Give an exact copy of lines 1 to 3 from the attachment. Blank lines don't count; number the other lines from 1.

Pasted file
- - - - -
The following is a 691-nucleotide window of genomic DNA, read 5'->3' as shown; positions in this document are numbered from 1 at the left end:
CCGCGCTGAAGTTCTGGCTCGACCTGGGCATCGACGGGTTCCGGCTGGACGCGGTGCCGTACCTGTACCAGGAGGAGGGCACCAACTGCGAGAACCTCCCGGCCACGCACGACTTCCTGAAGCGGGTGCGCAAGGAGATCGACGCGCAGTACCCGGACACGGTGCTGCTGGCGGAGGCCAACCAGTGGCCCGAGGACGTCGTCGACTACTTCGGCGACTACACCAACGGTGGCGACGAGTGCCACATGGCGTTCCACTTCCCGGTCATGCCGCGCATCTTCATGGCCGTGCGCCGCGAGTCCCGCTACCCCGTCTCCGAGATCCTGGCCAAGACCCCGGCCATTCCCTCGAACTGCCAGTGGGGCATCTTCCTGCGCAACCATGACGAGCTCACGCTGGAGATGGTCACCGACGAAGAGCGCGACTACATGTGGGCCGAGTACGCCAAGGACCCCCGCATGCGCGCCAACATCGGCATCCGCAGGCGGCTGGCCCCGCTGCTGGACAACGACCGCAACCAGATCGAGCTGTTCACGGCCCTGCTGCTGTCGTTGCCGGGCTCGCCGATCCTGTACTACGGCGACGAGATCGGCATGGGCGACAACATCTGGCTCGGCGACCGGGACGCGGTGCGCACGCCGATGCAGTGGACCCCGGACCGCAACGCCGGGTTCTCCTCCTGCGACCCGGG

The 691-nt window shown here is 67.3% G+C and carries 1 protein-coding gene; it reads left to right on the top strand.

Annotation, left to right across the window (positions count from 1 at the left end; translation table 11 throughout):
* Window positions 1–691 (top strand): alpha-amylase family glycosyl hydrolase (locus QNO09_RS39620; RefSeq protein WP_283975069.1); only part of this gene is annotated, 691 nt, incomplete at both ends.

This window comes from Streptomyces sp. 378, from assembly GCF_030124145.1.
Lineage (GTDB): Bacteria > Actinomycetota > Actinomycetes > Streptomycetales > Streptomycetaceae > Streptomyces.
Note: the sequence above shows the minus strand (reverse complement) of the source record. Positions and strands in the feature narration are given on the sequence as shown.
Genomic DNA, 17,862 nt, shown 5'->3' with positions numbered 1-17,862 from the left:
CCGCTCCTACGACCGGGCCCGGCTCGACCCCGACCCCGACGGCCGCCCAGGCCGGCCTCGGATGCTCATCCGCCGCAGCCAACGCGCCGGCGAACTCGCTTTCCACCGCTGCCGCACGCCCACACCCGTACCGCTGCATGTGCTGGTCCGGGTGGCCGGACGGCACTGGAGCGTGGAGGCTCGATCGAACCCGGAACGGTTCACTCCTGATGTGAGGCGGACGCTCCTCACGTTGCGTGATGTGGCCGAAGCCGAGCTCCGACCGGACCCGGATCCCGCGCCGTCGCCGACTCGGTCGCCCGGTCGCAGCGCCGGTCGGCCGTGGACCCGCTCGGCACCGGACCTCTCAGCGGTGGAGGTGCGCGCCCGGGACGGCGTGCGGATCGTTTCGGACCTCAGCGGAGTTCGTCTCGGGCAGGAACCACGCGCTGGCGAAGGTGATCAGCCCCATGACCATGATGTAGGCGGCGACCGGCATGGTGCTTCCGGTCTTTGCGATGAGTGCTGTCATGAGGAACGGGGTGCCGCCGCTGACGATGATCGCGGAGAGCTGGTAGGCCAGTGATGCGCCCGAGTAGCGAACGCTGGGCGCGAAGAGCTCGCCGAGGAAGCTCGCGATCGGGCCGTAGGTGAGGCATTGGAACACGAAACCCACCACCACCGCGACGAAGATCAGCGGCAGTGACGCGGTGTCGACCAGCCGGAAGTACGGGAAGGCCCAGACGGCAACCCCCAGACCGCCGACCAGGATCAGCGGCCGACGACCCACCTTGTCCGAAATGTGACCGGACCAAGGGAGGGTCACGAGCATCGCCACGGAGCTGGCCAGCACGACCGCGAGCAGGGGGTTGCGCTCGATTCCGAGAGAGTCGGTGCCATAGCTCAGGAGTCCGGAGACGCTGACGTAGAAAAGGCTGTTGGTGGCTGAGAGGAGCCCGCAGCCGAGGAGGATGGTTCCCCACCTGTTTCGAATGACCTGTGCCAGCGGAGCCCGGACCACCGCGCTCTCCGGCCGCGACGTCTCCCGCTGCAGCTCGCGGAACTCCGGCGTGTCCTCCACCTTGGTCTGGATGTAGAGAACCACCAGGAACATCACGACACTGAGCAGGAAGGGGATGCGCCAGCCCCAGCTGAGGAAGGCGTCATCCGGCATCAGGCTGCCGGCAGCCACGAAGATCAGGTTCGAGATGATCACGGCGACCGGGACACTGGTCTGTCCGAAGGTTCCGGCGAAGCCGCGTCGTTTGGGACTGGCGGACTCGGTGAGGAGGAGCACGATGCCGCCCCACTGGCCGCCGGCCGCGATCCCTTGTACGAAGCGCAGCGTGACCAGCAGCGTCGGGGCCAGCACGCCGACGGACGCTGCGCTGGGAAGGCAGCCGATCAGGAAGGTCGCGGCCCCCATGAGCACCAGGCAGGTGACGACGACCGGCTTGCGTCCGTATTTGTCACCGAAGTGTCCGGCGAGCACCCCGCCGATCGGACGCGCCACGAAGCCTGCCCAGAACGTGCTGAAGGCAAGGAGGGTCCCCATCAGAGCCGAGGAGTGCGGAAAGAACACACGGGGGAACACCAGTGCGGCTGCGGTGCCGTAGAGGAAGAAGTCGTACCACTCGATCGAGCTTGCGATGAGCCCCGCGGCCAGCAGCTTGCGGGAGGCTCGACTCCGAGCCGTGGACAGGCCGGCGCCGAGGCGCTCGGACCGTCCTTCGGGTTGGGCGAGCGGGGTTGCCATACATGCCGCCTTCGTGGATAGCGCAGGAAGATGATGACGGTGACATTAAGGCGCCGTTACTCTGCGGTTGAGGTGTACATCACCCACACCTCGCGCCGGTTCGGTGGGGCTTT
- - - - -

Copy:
The following is a 691-nucleotide window of genomic DNA, read 5'->3' as shown; positions in this document are numbered from 1 at the left end:
CCGCGCTGAAGTTCTGGCTCGACCTGGGCATCGACGGGTTCCGGCTGGACGCGGTGCCGTACCTGTACCAGGAGGAGGGCACCAACTGCGAGAACCTCCCGGCCACGCACGACTTCCTGAAGCGGGTGCGCAAGGAGATCGACGCGCAGTACCCGGACACGGTGCTGCTGGCGGAGGCCAACCAGTGGCCCGAGGACGTCGTCGACTACTTCGGCGACTACACCAACGGTGGCGACGAGTGCCACATGGCGTTCCACTTCCCGGTCATGCCGCGCATCTTCATGGCCGTGCGCCGCGAGTCCCGCTACCCCGTCTCCGAGATCCTGGCCAAGACCCCGGCCATTCCCTCGAACTGCCAGTGGGGCATCTTCCTGCGCAACCATGACGAGCTCACGCTGGAGATGGTCACCGACGAAGAGCGCGACTACATGTGGGCCGAGTACGCCAAGGACCCCCGCATGCGCGCCAACATCGGCATCCGCAGGCGGCTGGCCCCGCTGCTGGACAACGACCGCAACCAGATCGAGCTGTTCACGGCCCTGCTGCTGTCGTTGCCGGGCTCGCCGATCCTGTACTACGGCGACGAGATCGGCATGGGCGACAACATCTGGCTCGGCGACCGGGACGCGGTGCGCACGCCGATGCAGTGGACCCCGGACCGCAACGCCGGGTTCTCCTCCTGCGACCCGGG

The 691-nt window shown here is 67.3% G+C and carries 1 protein-coding gene; it reads left to right on the top strand.